Team-based approach “significantly improves” surgical outcomes

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Implementing a team-based approach to paediatric spinal surgery “significantly improves surgical and perioperative outcomes”, according to new research presented at the Scoliosis Research Society Annual Meeting (SRS; 21-24 September, Prague, Czech Republic). Even when researchers adjusted their results for confounding factors, all surgical outcomes remained significantly improved.

The study, presented by Firoz Miyanji (Vancouver, Canada) aimed to evaluate the success of a team-based approach to paediatric spinal surgery in a single centre. According to researchers, the literature suggests that team-based approaches—whereby speciality teams are trained to work together in accordance with standardised protocols—can “increase efficiency, expertise, and workplace satisfaction,” whilst helping to minimise “egregious errors and poor outcomes.”

For complex procedures such as the treatment of paediatric spinal disorders, the researchers assert that “standardised system and institutional team approaches may help reduce risk and improve safety.” In spite of this, the implementation of standardised team approaches is not common in hospitals, with “traditional” operating room and allocation models “still prevalent.” In order to promote the adoption of such approaches, Miyanji argued, more hard data is needed to properly evaluate the benefits such an approach can have.

The researchers performed a retrospective consecutive case-controlled study, comparing a cohort of patients treated in advance of the implementation of a team-based approach (January 2008–December 2009, n=130), with those treated after the centre had begun using the standardised system (January 2012–December 2013, n=277). The team consisted of a “homogenous core group” of six paediatric spinal anaesthetists, eight spinal operating room nurses, one nurse clinician, eight neuromonitoring technicians and one spinal surgeon.

Authors evaluated the pre- and post-implementation groups’ results according to surgical site infection, operative time, length of stay, unplanned surgical procedures, estimated blood loss and transfusion rates. Among both groups, the vast majority of cases involved treatment for idiopathic scoliosis, with neuromuscular cases the second most common.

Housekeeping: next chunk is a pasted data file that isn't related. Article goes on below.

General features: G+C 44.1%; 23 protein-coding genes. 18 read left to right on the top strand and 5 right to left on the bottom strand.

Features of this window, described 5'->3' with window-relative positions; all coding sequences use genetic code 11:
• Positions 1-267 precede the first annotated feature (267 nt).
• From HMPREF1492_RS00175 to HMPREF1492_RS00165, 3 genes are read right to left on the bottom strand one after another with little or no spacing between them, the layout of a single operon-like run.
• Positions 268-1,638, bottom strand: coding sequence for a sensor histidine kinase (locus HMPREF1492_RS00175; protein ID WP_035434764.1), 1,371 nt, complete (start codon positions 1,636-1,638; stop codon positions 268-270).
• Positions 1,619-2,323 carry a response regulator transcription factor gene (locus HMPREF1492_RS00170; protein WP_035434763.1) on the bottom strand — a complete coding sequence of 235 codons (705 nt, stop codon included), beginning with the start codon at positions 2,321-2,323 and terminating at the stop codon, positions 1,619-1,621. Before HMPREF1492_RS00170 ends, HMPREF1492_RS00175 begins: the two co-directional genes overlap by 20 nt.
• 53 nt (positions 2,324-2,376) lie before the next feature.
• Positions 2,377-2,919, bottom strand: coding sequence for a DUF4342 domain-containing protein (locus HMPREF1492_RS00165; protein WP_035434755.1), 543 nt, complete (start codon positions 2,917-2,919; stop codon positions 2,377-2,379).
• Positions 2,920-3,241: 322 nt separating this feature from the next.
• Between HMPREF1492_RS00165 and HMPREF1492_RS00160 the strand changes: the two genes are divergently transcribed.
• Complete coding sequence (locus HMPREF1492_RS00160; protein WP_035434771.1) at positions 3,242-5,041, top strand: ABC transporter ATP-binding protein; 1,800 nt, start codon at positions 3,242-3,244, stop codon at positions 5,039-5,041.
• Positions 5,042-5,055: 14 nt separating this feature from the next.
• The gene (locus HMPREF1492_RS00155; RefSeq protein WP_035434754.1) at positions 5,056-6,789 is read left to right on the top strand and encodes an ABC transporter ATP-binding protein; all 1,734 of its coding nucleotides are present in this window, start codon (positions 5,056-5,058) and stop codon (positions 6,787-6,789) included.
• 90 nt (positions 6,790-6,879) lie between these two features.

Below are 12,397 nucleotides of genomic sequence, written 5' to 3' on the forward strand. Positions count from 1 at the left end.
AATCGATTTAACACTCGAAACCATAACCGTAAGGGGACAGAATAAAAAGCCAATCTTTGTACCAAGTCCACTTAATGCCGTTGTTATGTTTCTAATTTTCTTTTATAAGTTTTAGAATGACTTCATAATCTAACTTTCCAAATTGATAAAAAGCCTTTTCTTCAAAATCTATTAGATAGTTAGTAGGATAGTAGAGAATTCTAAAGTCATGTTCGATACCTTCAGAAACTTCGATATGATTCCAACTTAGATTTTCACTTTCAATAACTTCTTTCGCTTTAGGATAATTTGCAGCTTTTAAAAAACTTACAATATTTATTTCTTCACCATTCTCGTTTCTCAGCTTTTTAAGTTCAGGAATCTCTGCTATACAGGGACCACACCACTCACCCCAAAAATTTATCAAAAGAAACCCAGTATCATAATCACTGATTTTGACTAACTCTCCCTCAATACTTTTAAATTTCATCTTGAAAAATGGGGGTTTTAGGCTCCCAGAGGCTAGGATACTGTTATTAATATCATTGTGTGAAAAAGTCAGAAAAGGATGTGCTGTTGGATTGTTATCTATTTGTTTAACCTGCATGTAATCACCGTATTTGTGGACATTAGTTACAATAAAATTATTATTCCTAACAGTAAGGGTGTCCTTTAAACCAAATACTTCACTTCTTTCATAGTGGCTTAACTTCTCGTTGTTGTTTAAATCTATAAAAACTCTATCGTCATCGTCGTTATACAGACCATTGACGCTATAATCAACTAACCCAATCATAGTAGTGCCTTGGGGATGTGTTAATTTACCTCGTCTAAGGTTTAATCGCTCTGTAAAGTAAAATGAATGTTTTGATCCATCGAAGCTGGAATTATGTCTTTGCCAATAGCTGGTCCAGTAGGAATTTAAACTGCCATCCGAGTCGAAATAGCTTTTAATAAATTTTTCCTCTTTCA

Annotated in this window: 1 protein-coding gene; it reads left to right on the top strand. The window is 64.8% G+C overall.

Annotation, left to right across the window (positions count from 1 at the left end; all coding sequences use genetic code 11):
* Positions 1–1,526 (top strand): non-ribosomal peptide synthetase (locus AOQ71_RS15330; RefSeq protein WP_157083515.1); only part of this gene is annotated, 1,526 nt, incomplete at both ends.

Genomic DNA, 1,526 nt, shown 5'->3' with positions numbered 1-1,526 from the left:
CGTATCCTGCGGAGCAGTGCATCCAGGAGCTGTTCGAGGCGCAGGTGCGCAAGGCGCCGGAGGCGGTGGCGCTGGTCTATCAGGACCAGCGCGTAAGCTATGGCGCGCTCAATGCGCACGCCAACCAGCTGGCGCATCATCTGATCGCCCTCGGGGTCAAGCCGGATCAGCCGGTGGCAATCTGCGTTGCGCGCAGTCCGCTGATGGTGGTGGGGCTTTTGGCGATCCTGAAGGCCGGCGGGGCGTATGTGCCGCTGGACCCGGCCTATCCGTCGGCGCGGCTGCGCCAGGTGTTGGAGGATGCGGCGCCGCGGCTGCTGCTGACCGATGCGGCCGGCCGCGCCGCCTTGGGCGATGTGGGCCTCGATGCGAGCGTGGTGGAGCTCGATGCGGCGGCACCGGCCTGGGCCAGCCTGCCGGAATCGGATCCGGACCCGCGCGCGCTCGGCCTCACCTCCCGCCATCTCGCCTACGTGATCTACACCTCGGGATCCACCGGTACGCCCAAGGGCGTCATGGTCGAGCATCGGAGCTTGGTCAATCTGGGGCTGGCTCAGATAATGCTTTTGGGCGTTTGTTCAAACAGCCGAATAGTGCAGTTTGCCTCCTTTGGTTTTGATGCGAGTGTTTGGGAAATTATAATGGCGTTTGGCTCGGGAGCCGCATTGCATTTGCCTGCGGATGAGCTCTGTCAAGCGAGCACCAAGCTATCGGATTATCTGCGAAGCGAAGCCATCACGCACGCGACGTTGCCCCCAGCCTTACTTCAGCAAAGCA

The researchers noted a “significant decline” (p=<0.05) in surgical site infection rates (8.5% to 0.7%, p=0), mean operating room time (404.5 min ± 14.4 min to 351±6.7, p=0.013), mean length of stay (14.3 days ± 2.5 days to 8.9±0.7, p=0.019) and rate of unplanned staged procedures (6.2% to 2.9%, p=0.001).

The mean volume of allogeneic blood transfused reduced significantly after the introduction of the team-based approach (268.7±42.4 to 86.9±14, p=0), while mean estimated blood loss declined, but not significantly (909.1ml ± 93.5ml to 580.2±30.1, p=0.135).

Upon multivariate linear regression to account for gender, age, aetiology, staged procedures and total levels instrumented, a number of surgical and perioperative outcomes were significantly improved. Operating room time reduced by a mean of 41.7 minutes from the pre-team approach group to the post-team approach group (p=0.001, 95% CI; 17.8, 65.6). Length of stay (reduction in mean: 5.9 days, p=0.004, 95% CI; 1.9, 9.9), estimated blood loss (reduction in mean: 256ml, p=0.001, 95% CI; 126, 387) allogeneic blood transfused (reduction in mean: 385ml, p=0.001, 95% CI; 215, 554) and cell saver transfused (reduction in mean: 265ml, p=0.001, 95% CI; 145, 385) all improved significantly as well.

Odds ratio calculation revealed that the adjusted odds of surgical site infection was ten times higher for those patients treated before the implementation of a team approach (0.1, p=004, 95% confidence interval; 0.002, 0.47). Allogeneic blood transfusion was also 2.4 times more likely for the pre-team approach group.

The study was limited inherently by its retrospective design, and in its lack of outcome collection appropriate for follow-up. The researchers highlighted, however the “homogeneity of [the] comparative cohorts” as a factor which could strengthen their results.

Noting the dramatic improvements in surgical and perioperative outcomes, Miyanji concluded that, “the effect of [the] paediatric spine surgery team remained significant for all surgical outcomes. The change was in a positive direction.” Commenting on improvements beyond outcomes, Miyanji said, 
“In addition to quality and safety, other potential benefits may related to efficiency of care and reduction in hospital costs.”